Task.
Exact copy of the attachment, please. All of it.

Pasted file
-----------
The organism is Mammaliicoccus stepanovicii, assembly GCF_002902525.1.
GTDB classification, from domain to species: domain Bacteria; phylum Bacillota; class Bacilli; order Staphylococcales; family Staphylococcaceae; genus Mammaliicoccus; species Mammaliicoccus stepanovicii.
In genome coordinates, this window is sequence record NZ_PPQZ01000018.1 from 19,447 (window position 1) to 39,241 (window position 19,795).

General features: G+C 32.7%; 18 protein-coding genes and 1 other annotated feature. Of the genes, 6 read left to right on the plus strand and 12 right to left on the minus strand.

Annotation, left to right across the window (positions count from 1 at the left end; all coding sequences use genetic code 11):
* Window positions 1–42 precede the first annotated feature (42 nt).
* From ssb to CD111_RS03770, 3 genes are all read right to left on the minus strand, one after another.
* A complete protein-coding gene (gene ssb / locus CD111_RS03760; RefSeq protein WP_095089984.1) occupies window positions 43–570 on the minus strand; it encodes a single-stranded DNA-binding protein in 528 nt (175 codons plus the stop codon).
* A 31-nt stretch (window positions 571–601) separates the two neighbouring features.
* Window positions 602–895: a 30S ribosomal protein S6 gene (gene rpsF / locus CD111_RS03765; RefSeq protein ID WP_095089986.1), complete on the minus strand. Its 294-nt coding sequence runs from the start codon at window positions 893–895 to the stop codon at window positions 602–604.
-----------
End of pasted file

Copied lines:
The organism is Mammaliicoccus stepanovicii, assembly GCF_002902525.1.
GTDB classification, from domain to species: domain Bacteria; phylum Bacillota; class Bacilli; order Staphylococcales; family Staphylococcaceae; genus Mammaliicoccus; species Mammaliicoccus stepanovicii.
In genome coordinates, this window is sequence record NZ_PPQZ01000018.1 from 19,447 (window position 1) to 39,241 (window position 19,795).

General features: G+C 32.7%; 18 protein-coding genes and 1 other annotated feature. Of the genes, 6 read left to right on the plus strand and 12 right to left on the minus strand.

Annotation, left to right across the window (positions count from 1 at the left end; all coding sequences use genetic code 11):
* Window positions 1–42 precede the first annotated feature (42 nt).
* From ssb to CD111_RS03770, 3 genes are all read right to left on the minus strand, one after another.
* A complete protein-coding gene (gene ssb / locus CD111_RS03760; RefSeq protein WP_095089984.1) occupies window positions 43–570 on the minus strand; it encodes a single-stranded DNA-binding protein in 528 nt (175 codons plus the stop codon).
* A 31-nt stretch (window positions 571–601) separates the two neighbouring features.
* Window positions 602–895: a 30S ribosomal protein S6 gene (gene rpsF / locus CD111_RS03765; RefSeq protein ID WP_095089986.1), complete on the minus strand. Its 294-nt coding sequence runs from the start codon at window positions 893–895 to the stop codon at window positions 602–604.